By Scott Pollock
I recently had the opportunity to interview Concordia University’s Ronald Rudin. Our conversation, reproduced below, focused on Dr. Rudin’s “Lost Stories” project. This innovative approach to public history, which many readers will likely find to be intrinsically interesting, also has a great deal of “teaching potential.” OHASSTA members are encouraged to check out the Lost Stories website and its teaching materials.
SP: Tell us a bit about your work (e.g., where you work, what kind of research you do).
RR: I am a history professor at Concordia University, where I am actively involved with our Centre for Oral History and Digital Storytelling. I am a Canadian historian, with a particular interest in Atlantic Canada, but when people ask me what I do, I always tell them that I am a public historian.
Public historians study how the past was presented to the larger public in previous times, and try to create tools — in our own time — for bringing stories about the past to an audience beyond the university. In my own case, this has meant that in addition to writing books that are read mostly by other historians, I have also produced seven documentary films, and have created several multimedia websites that are designed to bring stories about the past to a larger audience.
SP: What is “The Lost Stories” project about?
RR: In the Lost Stories Project, we seek out little known stories about the Canadian past and transform them into inexpensive, site-specific works of public art. We document this process by way of short films. Along the way, forgotten moments from Canadian history are brought to light, and we give viewers an opportunity to see the choices that have to be made when a story is turned into a physical object.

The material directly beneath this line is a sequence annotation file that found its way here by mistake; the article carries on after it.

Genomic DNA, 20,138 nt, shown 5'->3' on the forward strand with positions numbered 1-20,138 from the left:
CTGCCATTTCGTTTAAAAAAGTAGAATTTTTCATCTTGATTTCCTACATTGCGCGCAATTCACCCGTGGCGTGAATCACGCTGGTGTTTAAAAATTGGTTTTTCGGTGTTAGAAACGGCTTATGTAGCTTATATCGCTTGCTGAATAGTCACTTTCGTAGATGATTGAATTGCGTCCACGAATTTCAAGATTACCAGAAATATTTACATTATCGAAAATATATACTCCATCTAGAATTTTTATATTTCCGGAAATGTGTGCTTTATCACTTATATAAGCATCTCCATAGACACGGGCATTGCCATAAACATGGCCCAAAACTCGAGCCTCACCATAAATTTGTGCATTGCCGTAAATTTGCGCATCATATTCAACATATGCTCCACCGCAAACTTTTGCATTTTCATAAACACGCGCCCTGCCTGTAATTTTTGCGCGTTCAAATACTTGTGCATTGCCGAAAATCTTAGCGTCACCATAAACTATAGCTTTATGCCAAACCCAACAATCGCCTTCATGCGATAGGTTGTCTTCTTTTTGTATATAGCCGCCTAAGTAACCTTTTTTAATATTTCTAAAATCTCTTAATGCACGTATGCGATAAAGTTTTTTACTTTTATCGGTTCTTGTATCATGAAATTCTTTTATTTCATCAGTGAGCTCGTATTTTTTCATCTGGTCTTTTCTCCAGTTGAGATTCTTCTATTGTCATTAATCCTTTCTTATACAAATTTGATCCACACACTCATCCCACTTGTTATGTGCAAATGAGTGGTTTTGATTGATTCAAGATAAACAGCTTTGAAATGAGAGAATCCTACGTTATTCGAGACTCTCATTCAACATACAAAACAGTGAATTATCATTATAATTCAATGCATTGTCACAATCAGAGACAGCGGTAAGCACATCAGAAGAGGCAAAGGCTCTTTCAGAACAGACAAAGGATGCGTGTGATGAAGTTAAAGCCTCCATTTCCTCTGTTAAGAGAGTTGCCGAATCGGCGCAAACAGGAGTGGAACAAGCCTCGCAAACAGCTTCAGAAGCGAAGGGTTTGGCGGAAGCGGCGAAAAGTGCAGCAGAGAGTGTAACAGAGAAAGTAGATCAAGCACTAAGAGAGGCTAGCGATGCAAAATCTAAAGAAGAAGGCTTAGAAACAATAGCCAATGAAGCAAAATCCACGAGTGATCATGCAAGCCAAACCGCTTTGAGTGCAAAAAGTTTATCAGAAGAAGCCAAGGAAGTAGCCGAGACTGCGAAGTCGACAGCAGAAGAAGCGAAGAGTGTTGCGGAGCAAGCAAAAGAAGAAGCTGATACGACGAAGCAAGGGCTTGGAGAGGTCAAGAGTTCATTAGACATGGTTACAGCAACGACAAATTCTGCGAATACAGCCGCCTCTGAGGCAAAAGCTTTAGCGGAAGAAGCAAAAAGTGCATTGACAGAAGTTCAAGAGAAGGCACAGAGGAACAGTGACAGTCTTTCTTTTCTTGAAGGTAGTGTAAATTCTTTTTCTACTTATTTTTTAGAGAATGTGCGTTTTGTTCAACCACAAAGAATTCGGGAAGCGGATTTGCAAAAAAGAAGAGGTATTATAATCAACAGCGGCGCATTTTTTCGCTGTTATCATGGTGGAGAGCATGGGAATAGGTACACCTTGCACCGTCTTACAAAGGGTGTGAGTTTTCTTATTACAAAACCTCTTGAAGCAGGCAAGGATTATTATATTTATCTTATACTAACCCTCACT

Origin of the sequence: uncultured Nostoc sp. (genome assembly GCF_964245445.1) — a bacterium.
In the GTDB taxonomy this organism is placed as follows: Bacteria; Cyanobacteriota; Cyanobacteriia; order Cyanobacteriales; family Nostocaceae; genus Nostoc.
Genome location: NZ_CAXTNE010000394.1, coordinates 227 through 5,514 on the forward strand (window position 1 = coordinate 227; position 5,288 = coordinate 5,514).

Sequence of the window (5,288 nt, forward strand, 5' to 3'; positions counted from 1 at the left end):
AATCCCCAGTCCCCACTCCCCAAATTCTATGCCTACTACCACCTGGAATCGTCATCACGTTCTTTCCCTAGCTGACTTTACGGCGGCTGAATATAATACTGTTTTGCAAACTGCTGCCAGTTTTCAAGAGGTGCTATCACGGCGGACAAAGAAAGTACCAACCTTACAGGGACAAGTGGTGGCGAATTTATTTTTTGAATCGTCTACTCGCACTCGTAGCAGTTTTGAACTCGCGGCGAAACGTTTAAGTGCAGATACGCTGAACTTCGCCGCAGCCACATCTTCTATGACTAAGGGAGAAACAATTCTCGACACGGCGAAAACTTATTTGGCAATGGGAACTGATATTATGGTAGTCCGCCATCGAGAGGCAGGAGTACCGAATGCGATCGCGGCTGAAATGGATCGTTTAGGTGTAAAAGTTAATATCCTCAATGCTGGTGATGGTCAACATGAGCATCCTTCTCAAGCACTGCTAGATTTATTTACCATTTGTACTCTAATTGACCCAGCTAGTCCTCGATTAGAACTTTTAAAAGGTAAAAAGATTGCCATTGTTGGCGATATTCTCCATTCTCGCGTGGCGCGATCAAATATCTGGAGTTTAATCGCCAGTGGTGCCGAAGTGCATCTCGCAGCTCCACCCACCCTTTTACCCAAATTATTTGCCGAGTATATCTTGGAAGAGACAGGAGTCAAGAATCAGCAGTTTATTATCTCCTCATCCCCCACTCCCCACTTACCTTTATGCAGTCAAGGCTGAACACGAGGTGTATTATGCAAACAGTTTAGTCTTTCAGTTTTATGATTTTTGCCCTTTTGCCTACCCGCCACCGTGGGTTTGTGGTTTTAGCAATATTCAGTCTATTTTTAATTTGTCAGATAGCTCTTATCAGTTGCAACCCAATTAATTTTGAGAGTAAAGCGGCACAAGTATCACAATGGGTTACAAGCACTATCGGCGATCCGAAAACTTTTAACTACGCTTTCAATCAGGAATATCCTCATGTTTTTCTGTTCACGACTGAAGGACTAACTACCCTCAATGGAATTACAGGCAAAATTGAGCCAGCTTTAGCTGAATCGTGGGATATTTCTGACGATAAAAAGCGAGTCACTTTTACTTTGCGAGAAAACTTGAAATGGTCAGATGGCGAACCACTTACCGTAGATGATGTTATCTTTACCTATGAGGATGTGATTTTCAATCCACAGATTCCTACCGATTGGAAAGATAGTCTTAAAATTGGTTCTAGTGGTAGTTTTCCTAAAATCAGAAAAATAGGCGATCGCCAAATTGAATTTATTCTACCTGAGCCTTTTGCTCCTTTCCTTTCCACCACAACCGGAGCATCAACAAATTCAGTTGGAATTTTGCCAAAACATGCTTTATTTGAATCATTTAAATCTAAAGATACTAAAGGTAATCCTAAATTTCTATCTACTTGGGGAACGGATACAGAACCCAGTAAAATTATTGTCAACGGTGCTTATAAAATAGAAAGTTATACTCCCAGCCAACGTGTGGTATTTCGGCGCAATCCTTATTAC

SP: Where did the idea for the project come from? What are you hoping the project will accomplish?
RR: I have long had an interest in the tools that are used to tell stories about the past, such as commemorative events and physical markers — monuments, sculptures, murals, and the like. My research allowed me to see the choices that were made when events were organized or markers constructed: What story should be told; and how best to tell it? These choices have become particularly evident in the controversy in the United States over monuments to Confederate heroes. Those monuments, in a way, were less about Confederate leaders, and more about the choices of the people who built them.
I was looking for an engaging way to show this process to the public, and so imagined this project that would allow us to tell little-known stories about the Canadian past — giving voice to people whose stories have often been ignored, and –at the same time — show an artist puzzling over how to tell that story. This is why the documentary films are crucial as they provide an opportunity to tell both the stories about the past and the stories of the artists making their choices. And, of course, the filmmakers are making choices as well. In the end, it is important to recognize that there is always a process of selection when we tell stories about the past. When we view a monument, it looks solid — as if it couldn’t possibly tell any other story or take any other shape. But, in fact, there are always choices being made. So the project is designed to make us think about these questions.
SP: What stories are currently available?
RR: The project began in 2012 with a pilot episode made possible by support from the Pierre Elliott Trudeau Foundation. For the pilot, we restricted our call to the public for their stories to the Montreal area, since the project is based at Concordia University where I teach. We received roughly forty stories, but the one that drew us in was about Thomas Widd, a deaf man in late nineteenth-century Montreal who founded the city’s first school for the deaf. The school that he founded was able to expand thanks to funding from Montreal businessman, Joseph Mackay, and so the school came to be known as the Mackay School. Widd’s voice had, in a sense, been silenced, a development that is particularly striking since he was deaf.
Since then, we received support from the Government of Canada’s Canada 150 Fund for Signature Events that has allowed us to recently complete four new stories, from the various parts of the country. These stories came to us following a call to all Canadians that resulted in over 150 stories coming our way. I have briefly described them here, going from east to west.
Our story from Atlantic Canada focuses on individuals with leprosy in the mid-nineteenth century who were confined to Sheldrake Island, on the New Brunswick’s eastern coast. Most of the people confined there during the 1840s were Acadians, the French-speakers of Atlantic Canada, who had been forcibly removed once before, when they were deported a century earlier.